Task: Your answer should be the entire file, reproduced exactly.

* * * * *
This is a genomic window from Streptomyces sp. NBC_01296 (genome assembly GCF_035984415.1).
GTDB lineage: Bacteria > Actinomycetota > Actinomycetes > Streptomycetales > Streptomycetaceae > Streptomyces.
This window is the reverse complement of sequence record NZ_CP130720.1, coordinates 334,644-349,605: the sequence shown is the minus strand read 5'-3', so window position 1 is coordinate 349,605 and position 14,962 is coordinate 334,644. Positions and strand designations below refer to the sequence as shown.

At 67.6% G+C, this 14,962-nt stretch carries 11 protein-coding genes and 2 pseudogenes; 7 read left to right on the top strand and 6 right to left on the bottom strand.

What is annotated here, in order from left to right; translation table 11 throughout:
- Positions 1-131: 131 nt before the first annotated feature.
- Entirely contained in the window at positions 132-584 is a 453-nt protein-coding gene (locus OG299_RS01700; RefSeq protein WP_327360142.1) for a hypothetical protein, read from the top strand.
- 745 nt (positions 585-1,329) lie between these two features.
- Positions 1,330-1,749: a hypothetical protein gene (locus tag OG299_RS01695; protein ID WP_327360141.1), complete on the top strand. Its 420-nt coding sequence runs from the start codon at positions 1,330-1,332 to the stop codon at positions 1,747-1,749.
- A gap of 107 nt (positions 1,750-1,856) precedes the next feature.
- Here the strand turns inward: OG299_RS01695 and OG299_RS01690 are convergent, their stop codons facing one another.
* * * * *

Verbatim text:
This is a genomic window from Streptomyces sp. NBC_01296 (genome assembly GCF_035984415.1).
GTDB lineage: Bacteria > Actinomycetota > Actinomycetes > Streptomycetales > Streptomycetaceae > Streptomyces.
This window is the reverse complement of sequence record NZ_CP130720.1, coordinates 334,644-349,605: the sequence shown is the minus strand read 5'-3', so window position 1 is coordinate 349,605 and position 14,962 is coordinate 334,644. Positions and strand designations below refer to the sequence as shown.

At 67.6% G+C, this 14,962-nt stretch carries 11 protein-coding genes and 2 pseudogenes; 7 read left to right on the top strand and 6 right to left on the bottom strand.

What is annotated here, in order from left to right; translation table 11 throughout:
- Positions 1-131: 131 nt before the first annotated feature.
- Entirely contained in the window at positions 132-584 is a 453-nt protein-coding gene (locus OG299_RS01700; RefSeq protein WP_327360142.1) for a hypothetical protein, read from the top strand.
- 745 nt (positions 585-1,329) lie between these two features.
- Positions 1,330-1,749: a hypothetical protein gene (locus tag OG299_RS01695; protein ID WP_327360141.1), complete on the top strand. Its 420-nt coding sequence runs from the start codon at positions 1,330-1,332 to the stop codon at positions 1,747-1,749.
- A gap of 107 nt (positions 1,750-1,856) precedes the next feature.
- Here the strand turns inward: OG299_RS01695 and OG299_RS01690 are convergent, their stop codons facing one another.